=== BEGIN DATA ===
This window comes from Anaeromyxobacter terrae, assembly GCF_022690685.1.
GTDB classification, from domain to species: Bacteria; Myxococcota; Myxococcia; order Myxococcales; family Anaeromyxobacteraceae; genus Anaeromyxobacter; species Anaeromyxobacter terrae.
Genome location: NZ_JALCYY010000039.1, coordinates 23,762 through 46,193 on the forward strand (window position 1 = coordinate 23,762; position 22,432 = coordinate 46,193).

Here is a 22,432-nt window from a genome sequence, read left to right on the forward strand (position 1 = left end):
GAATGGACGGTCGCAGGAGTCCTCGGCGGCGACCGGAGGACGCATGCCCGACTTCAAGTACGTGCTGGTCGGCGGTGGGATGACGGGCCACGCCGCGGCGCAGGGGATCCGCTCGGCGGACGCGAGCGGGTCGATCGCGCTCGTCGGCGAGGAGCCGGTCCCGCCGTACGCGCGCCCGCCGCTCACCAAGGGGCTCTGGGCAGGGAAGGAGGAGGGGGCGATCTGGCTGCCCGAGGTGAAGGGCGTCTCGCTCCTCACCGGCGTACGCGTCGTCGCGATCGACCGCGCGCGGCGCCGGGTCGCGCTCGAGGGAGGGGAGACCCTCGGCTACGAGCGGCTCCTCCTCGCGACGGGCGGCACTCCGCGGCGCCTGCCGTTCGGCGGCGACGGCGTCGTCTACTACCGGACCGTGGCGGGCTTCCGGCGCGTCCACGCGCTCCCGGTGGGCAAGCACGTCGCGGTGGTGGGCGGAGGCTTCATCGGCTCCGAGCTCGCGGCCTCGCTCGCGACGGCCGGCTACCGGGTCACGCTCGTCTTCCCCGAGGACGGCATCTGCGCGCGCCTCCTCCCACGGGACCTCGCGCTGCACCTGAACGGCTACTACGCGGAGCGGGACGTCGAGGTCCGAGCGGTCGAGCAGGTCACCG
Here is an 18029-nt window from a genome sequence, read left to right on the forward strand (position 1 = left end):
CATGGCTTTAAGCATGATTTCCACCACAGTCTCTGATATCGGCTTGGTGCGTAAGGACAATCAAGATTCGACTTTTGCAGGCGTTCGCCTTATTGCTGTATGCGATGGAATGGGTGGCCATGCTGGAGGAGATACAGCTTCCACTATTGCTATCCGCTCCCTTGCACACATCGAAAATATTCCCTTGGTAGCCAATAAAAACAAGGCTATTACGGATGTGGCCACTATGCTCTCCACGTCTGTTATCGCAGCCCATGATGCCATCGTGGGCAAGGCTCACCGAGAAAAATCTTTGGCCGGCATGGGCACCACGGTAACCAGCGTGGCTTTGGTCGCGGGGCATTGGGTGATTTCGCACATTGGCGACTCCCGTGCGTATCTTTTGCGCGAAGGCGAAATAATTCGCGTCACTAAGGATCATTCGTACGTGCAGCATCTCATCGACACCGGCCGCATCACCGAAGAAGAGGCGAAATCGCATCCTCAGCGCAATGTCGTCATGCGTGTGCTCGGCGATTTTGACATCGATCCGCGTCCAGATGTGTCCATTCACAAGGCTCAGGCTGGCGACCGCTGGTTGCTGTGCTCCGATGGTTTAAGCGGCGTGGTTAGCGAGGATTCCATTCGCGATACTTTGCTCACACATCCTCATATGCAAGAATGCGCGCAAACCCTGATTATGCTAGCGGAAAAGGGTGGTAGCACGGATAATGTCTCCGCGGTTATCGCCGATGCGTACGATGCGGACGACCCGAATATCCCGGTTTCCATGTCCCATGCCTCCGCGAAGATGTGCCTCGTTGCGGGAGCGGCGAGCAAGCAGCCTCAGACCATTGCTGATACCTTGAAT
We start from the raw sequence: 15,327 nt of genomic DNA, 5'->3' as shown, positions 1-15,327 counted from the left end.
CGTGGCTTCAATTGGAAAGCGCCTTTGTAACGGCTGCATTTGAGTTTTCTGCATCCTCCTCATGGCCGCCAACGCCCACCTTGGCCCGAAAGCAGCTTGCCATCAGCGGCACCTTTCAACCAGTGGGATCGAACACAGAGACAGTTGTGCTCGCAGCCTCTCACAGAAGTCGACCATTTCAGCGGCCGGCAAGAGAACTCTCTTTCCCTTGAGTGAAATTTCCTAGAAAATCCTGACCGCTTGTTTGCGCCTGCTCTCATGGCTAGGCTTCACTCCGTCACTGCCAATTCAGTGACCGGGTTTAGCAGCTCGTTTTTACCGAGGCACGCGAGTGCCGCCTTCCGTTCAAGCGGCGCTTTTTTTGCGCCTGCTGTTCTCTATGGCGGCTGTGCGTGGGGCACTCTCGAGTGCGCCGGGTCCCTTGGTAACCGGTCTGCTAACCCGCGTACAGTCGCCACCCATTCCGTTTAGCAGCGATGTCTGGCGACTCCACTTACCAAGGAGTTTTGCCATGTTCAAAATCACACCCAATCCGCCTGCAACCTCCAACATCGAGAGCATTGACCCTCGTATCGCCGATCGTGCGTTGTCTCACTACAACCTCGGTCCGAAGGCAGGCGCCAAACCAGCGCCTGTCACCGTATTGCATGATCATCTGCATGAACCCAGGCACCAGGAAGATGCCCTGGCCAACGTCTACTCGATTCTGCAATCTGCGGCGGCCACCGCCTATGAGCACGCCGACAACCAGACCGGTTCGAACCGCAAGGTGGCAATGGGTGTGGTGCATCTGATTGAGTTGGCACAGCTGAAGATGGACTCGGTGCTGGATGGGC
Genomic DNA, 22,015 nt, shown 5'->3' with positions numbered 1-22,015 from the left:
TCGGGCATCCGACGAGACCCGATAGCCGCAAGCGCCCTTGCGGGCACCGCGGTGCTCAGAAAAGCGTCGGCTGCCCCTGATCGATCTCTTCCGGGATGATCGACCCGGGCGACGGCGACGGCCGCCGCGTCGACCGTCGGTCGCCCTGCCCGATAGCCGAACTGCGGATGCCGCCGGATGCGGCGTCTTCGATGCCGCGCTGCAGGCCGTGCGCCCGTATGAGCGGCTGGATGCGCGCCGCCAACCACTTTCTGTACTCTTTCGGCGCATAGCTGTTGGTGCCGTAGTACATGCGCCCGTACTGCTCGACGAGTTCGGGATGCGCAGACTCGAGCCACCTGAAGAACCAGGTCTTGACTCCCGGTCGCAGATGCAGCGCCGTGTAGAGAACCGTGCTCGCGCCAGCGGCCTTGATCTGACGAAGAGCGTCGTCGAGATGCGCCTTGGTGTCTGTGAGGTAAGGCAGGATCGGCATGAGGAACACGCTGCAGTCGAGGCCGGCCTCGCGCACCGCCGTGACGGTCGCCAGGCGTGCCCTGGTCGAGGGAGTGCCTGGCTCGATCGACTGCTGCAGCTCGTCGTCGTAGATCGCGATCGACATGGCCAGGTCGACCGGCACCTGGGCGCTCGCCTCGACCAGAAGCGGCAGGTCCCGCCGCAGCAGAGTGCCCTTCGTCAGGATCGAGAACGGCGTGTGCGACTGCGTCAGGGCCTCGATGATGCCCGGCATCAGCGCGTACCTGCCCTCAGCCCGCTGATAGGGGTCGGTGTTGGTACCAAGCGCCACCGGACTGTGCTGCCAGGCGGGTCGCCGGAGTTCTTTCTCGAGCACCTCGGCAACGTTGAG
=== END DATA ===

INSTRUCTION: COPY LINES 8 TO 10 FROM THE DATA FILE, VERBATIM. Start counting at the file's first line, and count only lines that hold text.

We start from the raw sequence: 15,327 nt of genomic DNA, 5'->3' as shown, positions 1-15,327 counted from the left end.
CGTGGCTTCAATTGGAAAGCGCCTTTGTAACGGCTGCATTTGAGTTTTCTGCATCCTCCTCATGGCCGCCAACGCCCACCTTGGCCCGAAAGCAGCTTGCCATCAGCGGCACCTTTCAACCAGTGGGATCGAACACAGAGACAGTTGTGCTCGCAGCCTCTCACAGAAGTCGACCATTTCAGCGGCCGGCAAGAGAACTCTCTTTCCCTTGAGTGAAATTTCCTAGAAAATCCTGACCGCTTGTTTGCGCCTGCTCTCATGGCTAGGCTTCACTCCGTCACTGCCAATTCAGTGACCGGGTTTAGCAGCTCGTTTTTACCGAGGCACGCGAGTGCCGCCTTCCGTTCAAGCGGCGCTTTTTTTGCGCCTGCTGTTCTCTATGGCGGCTGTGCGTGGGGCACTCTCGAGTGCGCCGGGTCCCTTGGTAACCGGTCTGCTAACCCGCGTACAGTCGCCACCCATTCCGTTTAGCAGCGATGTCTGGCGACTCCACTTACCAAGGAGTTTTGCCATGTTCAAAATCACACCCAATCCGCCTGCAACCTCCAACATCGAGAGCATTGACCCTCGTATCGCCGATCGTGCGTTGTCTCACTACAACCTCGGTCCGAAGGCAGGCGCCAAACCAGCGCCTGTCACCGTATTGCATGATCATCTGCATGAACCCAGGCACCAGGAAGATGCCCTGGCCAACGTCTACTCGATTCTGCAATCTGCGGCGGCCACCGCCTATGAGCACGCCGACAACCAGACCGGTTCGAACCGCAAGGTGGCAATGGGTGTGGTGCATCTGATTGAGTTGGCACAGCTGAAGATGGACTCGGTGCTGGATGGGC
Genomic DNA, 22,015 nt, shown 5'->3' with positions numbered 1-22,015 from the left: